In the middle row of seats there is hidden, under-floor storage which, hallelujah, is actually big
enough to put stuff in. So often this sort of space is a gimmick, loved by kids who can hide their
pencil case and sweets in it, but in reality, not a lot of use. In the Chrysler, heading off for the
weekend, someone peering through the windows would think we were taking nothing with us. The
140-mile trip away for the weekend was by far the most comfy ever, not least because we weren’t
all jammed in amongst our bags, despite there being five children in the two back rows of seats. Add
to this the fact that the car is very quiet, genuinely lovely to drive and temperature controlled (it was
a very hot weekend) and we could have doubled the distance without a complaint.
There are two other major plus points about the new Grand Voyager that make it the perfect family
car. Despite its size, it used no more diesel than my little hatchback. And to clinch it, when we
arrived at our destination, a narrow lane with a sharp bend off the main road, this enormous beast
turned almost on its own axis to manage the turn. The handling is amazing.
Of course the thing that makes me happiest is not always the same for the rest of my family. The in-
car entertainment system is the neatest, most useful I have come across.
The Grand Voyager has two rows of remote control drop-down TV screens. The dashboard control
panel is quick and easy to use. I’m technologically pretty dumb but in a couple of minutes I’d popped
the post code into the sat nav, flipped over the panel to put in the DVD and the children had their
headphones on and were enthralled. I set the controls back to the radio for myself and off we went.
Talking of what makes me happy, one of my absolute favourite gadgets on this car was the
automatic fish eye camera. The same central screen on the dashboard becomes a camera whenever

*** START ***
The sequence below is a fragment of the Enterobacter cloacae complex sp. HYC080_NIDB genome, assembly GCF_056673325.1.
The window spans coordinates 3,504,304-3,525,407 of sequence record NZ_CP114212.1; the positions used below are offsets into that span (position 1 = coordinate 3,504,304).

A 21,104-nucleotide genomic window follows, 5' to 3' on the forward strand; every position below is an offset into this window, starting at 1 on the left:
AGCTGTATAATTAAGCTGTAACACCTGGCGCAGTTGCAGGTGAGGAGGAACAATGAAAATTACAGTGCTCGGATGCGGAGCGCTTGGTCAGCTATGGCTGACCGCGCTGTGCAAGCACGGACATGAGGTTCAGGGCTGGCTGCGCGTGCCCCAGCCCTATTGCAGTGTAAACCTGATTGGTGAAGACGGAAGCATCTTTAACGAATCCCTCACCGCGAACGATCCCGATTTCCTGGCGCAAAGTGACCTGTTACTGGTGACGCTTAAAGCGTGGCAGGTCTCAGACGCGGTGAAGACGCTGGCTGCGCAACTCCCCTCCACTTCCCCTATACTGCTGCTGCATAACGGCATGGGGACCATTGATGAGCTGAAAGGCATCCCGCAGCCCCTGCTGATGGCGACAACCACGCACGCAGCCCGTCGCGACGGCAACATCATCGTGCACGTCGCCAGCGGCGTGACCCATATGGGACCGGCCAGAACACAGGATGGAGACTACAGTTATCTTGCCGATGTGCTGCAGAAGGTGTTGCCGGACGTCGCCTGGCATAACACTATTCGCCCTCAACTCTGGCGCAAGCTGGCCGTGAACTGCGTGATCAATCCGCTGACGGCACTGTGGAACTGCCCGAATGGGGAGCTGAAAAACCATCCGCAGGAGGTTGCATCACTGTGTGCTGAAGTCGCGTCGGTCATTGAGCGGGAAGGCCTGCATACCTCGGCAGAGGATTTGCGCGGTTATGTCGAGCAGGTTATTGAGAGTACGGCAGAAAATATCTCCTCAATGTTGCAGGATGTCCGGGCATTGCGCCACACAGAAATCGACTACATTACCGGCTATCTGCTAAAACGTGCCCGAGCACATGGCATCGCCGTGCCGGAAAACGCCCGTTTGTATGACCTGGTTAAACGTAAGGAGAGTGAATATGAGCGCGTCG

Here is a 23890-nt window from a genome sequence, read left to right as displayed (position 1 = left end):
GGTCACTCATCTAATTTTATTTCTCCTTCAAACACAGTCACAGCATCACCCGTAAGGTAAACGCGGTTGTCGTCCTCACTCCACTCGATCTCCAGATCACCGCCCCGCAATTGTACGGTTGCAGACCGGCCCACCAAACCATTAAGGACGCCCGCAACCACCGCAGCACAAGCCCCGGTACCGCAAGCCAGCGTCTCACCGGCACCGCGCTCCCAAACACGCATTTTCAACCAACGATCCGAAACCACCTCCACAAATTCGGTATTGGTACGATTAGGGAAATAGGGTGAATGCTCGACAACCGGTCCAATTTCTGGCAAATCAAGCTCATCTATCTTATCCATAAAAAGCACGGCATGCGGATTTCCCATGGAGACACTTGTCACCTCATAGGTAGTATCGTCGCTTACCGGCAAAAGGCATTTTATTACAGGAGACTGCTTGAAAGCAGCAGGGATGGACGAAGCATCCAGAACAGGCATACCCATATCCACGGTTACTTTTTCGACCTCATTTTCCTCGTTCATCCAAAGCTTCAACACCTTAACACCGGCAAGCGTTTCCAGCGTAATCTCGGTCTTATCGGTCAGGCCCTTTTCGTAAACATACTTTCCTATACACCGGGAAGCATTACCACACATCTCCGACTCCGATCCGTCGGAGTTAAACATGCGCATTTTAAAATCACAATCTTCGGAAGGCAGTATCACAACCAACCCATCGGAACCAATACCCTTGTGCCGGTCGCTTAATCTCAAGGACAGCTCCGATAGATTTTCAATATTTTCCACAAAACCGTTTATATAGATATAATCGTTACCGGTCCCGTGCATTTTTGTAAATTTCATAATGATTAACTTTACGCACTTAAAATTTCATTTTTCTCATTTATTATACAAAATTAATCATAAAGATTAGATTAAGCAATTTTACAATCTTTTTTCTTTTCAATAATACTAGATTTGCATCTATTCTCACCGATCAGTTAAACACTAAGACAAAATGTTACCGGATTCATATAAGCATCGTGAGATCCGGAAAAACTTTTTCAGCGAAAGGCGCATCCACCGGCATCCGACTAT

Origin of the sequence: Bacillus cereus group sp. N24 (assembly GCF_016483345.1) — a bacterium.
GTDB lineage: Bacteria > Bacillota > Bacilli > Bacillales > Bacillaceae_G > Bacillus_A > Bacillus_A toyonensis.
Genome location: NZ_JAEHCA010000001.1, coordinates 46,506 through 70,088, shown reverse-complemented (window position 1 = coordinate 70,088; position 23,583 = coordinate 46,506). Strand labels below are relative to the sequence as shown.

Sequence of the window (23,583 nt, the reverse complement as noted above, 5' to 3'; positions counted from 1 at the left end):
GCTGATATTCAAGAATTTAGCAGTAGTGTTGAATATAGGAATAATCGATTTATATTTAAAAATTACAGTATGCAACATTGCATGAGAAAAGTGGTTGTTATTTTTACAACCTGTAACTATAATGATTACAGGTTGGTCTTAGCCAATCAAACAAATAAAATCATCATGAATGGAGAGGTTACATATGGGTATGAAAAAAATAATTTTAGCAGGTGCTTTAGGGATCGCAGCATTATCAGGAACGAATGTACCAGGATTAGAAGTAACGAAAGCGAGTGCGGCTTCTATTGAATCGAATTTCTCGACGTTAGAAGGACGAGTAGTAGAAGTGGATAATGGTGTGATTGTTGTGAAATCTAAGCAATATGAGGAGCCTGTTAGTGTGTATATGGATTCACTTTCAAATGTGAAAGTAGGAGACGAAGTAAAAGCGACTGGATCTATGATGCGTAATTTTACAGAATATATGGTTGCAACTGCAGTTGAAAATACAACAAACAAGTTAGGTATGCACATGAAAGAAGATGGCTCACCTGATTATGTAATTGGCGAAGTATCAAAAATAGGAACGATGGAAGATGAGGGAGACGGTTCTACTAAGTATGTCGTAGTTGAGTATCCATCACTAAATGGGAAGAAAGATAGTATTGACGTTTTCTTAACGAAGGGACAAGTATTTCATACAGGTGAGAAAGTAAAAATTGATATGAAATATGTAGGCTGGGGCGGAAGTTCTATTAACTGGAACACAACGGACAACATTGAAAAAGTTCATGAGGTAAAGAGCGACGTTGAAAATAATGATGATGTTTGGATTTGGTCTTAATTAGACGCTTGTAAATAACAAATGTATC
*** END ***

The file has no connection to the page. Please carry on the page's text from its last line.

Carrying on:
you start to reverse. So in addition to its brilliant all-round visibility and big wing mirrors you can
clearly see the cat sunbathing on the drive behind your wheels the instant you engage reverse gear.
This car ticks all my boxes, including the boxes I didn’t realise I had. If you’d asked me whether I
wanted to fold the entire bag row of seats into a flat boot by pressing a button, I’d have shrugged.
But when you arrive back at the car carrying a saddle, a couple of guitars and an overnight bag, you
don’t need seats, you need space – and you can get it without having to put anything down. It has
‘cigarette lighter’ points by the back seats so the Nintendos (or lap tops if you’re carrying adults)
don’t run out of batteries en route. It has a detachable, pretty decent torch clipped into the boot. I
could go on but you get the picture.
Admittedly I didn’t test whether you can hurl this beast around a hairpin at 100mph or screech to a
halt in snow at the same speed. I didn’t drive it into a wall and see if it collapsed. But it is a quality
build and if what you need is comfort, space and adaptability I think you would really struggle to find
anything better. My children didn’t speak to me for days after we handed it back.